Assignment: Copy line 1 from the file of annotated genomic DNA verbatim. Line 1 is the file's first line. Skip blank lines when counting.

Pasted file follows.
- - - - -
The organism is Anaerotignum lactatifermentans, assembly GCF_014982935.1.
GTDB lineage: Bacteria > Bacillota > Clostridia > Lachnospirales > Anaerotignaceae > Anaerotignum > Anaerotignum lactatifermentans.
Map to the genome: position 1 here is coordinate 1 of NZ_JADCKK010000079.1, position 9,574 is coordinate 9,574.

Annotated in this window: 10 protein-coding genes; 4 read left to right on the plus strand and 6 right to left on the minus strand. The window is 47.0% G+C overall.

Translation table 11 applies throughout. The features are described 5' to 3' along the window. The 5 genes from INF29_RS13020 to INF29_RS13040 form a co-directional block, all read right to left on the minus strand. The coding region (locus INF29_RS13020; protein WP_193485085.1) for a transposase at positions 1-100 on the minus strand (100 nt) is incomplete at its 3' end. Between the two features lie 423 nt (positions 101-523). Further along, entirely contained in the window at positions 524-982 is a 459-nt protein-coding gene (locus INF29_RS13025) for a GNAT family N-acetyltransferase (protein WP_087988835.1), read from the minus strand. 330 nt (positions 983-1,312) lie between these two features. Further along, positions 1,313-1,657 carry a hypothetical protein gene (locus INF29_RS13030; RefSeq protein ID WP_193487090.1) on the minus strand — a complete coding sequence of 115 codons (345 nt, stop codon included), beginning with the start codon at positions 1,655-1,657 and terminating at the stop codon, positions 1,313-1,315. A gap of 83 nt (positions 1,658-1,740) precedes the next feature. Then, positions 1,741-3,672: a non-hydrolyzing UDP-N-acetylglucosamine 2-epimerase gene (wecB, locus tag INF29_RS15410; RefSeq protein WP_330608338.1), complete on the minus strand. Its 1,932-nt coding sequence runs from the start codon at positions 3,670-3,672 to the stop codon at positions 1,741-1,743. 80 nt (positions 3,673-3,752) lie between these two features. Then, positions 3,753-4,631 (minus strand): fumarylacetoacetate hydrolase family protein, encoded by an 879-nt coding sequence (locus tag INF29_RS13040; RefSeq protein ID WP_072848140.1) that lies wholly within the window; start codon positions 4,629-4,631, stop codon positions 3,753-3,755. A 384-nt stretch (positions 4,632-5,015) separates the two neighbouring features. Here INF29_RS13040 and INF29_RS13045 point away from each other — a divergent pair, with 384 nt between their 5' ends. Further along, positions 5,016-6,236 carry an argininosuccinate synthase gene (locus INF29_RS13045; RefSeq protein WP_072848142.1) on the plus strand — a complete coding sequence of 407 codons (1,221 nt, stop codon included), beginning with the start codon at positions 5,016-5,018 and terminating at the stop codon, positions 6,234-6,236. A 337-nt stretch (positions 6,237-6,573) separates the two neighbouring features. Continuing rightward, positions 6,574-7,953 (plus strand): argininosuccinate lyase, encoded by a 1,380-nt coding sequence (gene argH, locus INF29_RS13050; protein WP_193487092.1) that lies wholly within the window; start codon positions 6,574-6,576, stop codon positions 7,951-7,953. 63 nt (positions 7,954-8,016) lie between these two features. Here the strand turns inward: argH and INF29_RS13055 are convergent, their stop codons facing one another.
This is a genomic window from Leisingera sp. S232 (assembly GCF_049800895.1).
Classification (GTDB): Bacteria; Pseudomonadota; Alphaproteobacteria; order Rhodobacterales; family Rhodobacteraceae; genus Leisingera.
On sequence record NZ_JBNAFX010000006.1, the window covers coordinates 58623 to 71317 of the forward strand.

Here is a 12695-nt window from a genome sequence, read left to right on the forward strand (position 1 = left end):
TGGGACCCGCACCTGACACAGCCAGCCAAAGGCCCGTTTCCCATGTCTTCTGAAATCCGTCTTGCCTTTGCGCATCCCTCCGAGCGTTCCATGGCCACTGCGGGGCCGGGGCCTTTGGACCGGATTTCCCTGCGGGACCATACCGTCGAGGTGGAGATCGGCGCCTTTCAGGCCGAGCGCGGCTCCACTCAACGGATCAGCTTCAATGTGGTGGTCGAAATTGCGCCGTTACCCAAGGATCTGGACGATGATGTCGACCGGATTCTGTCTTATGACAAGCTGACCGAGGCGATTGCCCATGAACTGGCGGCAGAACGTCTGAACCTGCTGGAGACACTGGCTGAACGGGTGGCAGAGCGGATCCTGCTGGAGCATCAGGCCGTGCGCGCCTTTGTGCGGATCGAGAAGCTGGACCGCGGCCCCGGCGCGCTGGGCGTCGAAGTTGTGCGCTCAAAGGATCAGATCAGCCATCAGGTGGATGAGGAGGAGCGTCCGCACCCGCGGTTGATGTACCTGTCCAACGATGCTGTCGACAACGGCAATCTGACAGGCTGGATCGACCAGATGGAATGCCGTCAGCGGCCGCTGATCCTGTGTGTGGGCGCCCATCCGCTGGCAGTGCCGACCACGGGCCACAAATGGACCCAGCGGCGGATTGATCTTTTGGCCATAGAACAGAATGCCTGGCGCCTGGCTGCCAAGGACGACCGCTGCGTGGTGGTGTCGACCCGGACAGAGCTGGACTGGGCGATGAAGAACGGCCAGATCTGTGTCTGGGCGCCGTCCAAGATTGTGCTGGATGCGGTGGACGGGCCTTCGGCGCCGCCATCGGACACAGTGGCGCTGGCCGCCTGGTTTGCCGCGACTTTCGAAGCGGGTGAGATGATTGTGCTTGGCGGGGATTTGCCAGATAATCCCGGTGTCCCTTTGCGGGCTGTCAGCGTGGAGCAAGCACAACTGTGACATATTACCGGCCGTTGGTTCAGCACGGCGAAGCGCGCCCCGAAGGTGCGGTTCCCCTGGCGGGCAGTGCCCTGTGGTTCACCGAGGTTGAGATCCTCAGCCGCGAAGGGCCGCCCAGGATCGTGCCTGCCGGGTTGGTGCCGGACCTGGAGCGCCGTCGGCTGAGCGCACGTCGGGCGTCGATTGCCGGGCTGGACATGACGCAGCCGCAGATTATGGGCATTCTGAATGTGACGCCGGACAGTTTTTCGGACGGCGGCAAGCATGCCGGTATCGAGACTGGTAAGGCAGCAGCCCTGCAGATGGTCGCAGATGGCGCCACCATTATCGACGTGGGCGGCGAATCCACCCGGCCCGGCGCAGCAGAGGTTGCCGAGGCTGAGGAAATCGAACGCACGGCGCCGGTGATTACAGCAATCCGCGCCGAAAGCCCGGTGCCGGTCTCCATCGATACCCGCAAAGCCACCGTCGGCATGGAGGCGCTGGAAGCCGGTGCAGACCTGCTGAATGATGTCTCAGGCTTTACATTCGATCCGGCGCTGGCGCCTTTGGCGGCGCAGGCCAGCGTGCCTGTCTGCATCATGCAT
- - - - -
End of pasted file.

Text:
The organism is Anaerotignum lactatifermentans, assembly GCF_014982935.1.